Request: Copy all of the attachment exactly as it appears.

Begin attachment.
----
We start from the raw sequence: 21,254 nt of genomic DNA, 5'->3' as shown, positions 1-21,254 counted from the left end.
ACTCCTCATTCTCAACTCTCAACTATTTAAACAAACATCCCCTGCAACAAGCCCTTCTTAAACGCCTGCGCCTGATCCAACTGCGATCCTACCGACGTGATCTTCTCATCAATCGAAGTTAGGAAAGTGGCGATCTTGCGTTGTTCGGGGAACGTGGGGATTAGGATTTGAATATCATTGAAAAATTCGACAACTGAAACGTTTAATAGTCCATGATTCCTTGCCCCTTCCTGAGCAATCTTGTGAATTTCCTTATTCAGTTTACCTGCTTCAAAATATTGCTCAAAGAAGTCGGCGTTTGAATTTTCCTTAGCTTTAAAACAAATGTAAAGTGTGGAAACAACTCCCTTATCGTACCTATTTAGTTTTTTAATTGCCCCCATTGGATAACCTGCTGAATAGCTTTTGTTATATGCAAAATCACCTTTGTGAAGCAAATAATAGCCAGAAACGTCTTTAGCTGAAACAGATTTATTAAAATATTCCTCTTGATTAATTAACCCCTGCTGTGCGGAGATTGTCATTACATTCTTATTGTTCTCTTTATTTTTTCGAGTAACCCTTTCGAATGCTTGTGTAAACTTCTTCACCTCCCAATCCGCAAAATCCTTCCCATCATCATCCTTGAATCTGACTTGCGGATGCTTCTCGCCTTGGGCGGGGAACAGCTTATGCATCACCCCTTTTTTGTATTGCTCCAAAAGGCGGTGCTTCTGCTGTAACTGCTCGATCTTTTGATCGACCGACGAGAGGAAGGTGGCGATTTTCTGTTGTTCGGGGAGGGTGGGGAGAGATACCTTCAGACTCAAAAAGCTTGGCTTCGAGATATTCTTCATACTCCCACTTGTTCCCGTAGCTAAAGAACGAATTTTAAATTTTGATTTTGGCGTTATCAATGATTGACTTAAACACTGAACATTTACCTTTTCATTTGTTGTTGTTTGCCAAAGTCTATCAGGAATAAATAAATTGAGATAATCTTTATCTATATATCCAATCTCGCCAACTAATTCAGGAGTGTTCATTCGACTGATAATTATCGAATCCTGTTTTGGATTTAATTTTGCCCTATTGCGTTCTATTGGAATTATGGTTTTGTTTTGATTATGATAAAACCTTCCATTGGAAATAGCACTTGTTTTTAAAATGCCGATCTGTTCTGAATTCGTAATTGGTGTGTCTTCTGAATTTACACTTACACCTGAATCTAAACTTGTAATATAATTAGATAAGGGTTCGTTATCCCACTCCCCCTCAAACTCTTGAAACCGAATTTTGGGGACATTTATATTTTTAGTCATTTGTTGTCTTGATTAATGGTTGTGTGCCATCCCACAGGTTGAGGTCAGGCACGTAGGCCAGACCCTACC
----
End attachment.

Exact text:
We start from the raw sequence: 21,254 nt of genomic DNA, 5'->3' as shown, positions 1-21,254 counted from the left end.
ACTCCTCATTCTCAACTCTCAACTATTTAAACAAACATCCCCTGCAACAAGCCCTTCTTAAACGCCTGCGCCTGATCCAACTGCGATCCTACCGACGTGATCTTCTCATCAATCGAAGTTAGGAAAGTGGCGATCTTGCGTTGTTCGGGGAACGTGGGGATTAGGATTTGAATATCATTGAAAAATTCGACAACTGAAACGTTTAATAGTCCATGATTCCTTGCCCCTTCCTGAGCAATCTTGTGAATTTCCTTATTCAGTTTACCTGCTTCAAAATATTGCTCAAAGAAGTCGGCGTTTGAATTTTCCTTAGCTTTAAAACAAATGTAAAGTGTGGAAACAACTCCCTTATCGTACCTATTTAGTTTTTTAATTGCCCCCATTGGATAACCTGCTGAATAGCTTTTGTTATATGCAAAATCACCTTTGTGAAGCAAATAATAGCCAGAAACGTCTTTAGCTGAAACAGATTTATTAAAATATTCCTCTTGATTAATTAACCCCTGCTGTGCGGAGATTGTCATTACATTCTTATTGTTCTCTTTATTTTTTCGAGTAACCCTTTCGAATGCTTGTGTAAACTTCTTCACCTCCCAATCCGCAAAATCCTTCCCATCATCATCCTTGAATCTGACTTGCGGATGCTTCTCGCCTTGGGCGGGGAACAGCTTATGCATCACCCCTTTTTTGTATTGCTCCAAAAGGCGGTGCTTCTGCTGTAACTGCTCGATCTTTTGATCGACCGACGAGAGGAAGGTGGCGATTTTCTGTTGTTCGGGGAGGGTGGGGAGAGATACCTTCAGACTCAAAAAGCTTGGCTTCGAGATATTCTTCATACTCCCACTTGTTCCCGTAGCTAAAGAACGAATTTTAAATTTTGATTTTGGCGTTATCAATGATTGACTTAAACACTGAACATTTACCTTTTCATTTGTTGTTGTTTGCCAAAGTCTATCAGGAATAAATAAATTGAGATAATCTTTATCTATATATCCAATCTCGCCAACTAATTCAGGAGTGTTCATTCGACTGATAATTATCGAATCCTGTTTTGGATTTAATTTTGCCCTATTGCGTTCTATTGGAATTATGGTTTTGTTTTGATTATGATAAAACCTTCCATTGGAAATAGCACTTGTTTTTAAAATGCCGATCTGTTCTGAATTCGTAATTGGTGTGTCTTCTGAATTTACACTTACACCTGAATCTAAACTTGTAATATAATTAGATAAGGGTTCGTTATCCCACTCCCCCTCAAACTCTTGAAACCGAATTTTGGGGACATTTATATTTTTAGTCATTTGTTGTCTTGATTAATGGTTGTGTGCCATCCCACAGGTTGAGGTCAGGCACGTAGGCCAGACCCTACC